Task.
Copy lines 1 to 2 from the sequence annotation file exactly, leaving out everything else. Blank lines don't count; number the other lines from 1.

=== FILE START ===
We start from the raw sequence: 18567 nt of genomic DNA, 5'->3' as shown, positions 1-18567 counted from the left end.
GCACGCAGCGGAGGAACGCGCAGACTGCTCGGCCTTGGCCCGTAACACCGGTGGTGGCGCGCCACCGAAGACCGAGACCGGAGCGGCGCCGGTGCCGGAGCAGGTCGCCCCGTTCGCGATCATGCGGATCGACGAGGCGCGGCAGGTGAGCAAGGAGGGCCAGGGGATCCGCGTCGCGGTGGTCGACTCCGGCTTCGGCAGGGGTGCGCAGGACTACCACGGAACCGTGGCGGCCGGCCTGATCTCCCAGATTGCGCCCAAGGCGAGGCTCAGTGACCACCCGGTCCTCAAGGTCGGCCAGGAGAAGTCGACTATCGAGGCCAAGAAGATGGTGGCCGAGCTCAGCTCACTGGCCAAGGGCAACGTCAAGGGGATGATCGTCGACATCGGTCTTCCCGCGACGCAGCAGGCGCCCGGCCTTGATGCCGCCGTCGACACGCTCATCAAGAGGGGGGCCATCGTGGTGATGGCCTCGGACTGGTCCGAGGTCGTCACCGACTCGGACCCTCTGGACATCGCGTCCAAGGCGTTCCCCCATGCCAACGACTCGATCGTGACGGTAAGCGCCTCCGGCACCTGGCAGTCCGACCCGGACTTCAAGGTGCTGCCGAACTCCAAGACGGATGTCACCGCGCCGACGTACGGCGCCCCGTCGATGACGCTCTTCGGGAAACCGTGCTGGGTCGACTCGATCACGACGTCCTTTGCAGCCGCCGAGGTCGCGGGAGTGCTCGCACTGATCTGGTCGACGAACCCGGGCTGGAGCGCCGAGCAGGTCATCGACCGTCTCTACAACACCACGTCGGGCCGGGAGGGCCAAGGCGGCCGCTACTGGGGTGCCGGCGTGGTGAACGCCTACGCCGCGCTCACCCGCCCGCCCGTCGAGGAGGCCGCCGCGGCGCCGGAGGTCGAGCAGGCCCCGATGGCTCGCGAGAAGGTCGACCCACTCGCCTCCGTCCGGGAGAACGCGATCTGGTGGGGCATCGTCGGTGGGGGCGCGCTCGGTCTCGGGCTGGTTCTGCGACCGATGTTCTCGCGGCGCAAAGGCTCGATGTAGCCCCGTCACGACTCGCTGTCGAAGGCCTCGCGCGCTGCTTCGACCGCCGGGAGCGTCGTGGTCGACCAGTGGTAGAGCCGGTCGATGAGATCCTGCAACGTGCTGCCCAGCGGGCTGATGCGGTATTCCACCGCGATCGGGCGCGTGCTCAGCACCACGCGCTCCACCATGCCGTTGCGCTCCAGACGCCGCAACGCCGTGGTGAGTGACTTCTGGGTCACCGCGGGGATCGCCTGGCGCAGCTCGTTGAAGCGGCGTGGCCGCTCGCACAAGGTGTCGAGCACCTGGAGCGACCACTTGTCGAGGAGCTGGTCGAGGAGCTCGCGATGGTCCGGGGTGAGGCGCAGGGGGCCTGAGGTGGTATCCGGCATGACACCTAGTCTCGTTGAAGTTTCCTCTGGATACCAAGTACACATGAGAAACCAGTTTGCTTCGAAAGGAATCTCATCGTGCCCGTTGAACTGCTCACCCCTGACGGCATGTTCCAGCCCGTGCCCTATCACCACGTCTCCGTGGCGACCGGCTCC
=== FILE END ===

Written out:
We start from the raw sequence: 18567 nt of genomic DNA, 5'->3' as shown, positions 1-18567 counted from the left end.
GCACGCAGCGGAGGAACGCGCAGACTGCTCGGCCTTGGCCCGTAACACCGGTGGTGGCGCGCCACCGAAGACCGAGACCGGAGCGGCGCCGGTGCCGGAGCAGGTCGCCCCGTTCGCGATCATGCGGATCGACGAGGCGCGGCAGGTGAGCAAGGAGGGCCAGGGGATCCGCGTCGCGGTGGTCGACTCCGGCTTCGGCAGGGGTGCGCAGGACTACCACGGAACCGTGGCGGCCGGCCTGATCTCCCAGATTGCGCCCAAGGCGAGGCTCAGTGACCACCCGGTCCTCAAGGTCGGCCAGGAGAAGTCGACTATCGAGGCCAAGAAGATGGTGGCCGAGCTCAGCTCACTGGCCAAGGGCAACGTCAAGGGGATGATCGTCGACATCGGTCTTCCCGCGACGCAGCAGGCGCCCGGCCTTGATGCCGCCGTCGACACGCTCATCAAGAGGGGGGCCATCGTGGTGATGGCCTCGGACTGGTCCGAGGTCGTCACCGACTCGGACCCTCTGGACATCGCGTCCAAGGCGTTCCCCCATGCCAACGACTCGATCGTGACGGTAAGCGCCTCCGGCACCTGGCAGTCCGACCCGGACTTCAAGGTGCTGCCGAACTCCAAGACGGATGTCACCGCGCCGACGTACGGCGCCCCGTCGATGACGCTCTTCGGGAAACCGTGCTGGGTCGACTCGATCACGACGTCCTTTGCAGCCGCCGAGGTCGCGGGAGTGCTCGCACTGATCTGGTCGACGAACCCGGGCTGGAGCGCCGAGCAGGTCATCGACCGTCTCTACAACACCACGTCGGGCCGGGAGGGCCAAGGCGGCCGCTACTGGGGTGCCGGCGTGGTGAACGCCTACGCCGCGCTCACCCGCCCGCCCGTCGAGGAGGCCGCCGCGGCGCCGGAGGTCGAGCAGGCCCCGATGGCTCGCGAGAAGGTCGACCCACTCGCCTCCGTCCGGGAGAACGCGATCTGGTGGGGCATCGTCGGTGGGGGCGCGCTCGGTCTCGGGCTGGTTCTGCGACCGATGTTCTCGCGGCGCAAAGGCTCGATGTAGCCCCGTCACGACTCGCTGTCGAAGGCCTCGCGCGCTGCTTCGACCGCCGGGAGCGTCGTGGTCGACCAGTGGTAGAGCCGGTCGATGAGATCCTGCAACGTGCTGCCCAGCGGGCTGATGCGGTATTCCACCGCGATCGGGCGCGTGCTCAGCACCACGCGCTCCACCATGCCGTTGCGCTCCAGACGCCGCAACGCCGTGGTGAGTGACTTCTGGGTCACCGCGGGGATCGCCTGGCGCAGCTCGTTGAAGCGGCGTGGCCGCTCGCACAAGGTGTCGAGCACCTGGAGCGACCACTTGTCGAGGAGCTGGTCGAGGAGCTCGCGATGGTCCGGGGTGAGGCGCAGGGGGCCTGAGGTGGTATCCGGCATGACACCTAGTCTCGTTGAAGTTTCCTCTGGATACCAAGTACACATGAGAAACCAGTTTGCTTCGAAAGGAATCTCATCGTGCCCGTTGAACTGCTCACCCCTGACGGCATGTTCCAGCCCGTGCCCTATCACCACGTCTCCGTGGCGACCGGCTCC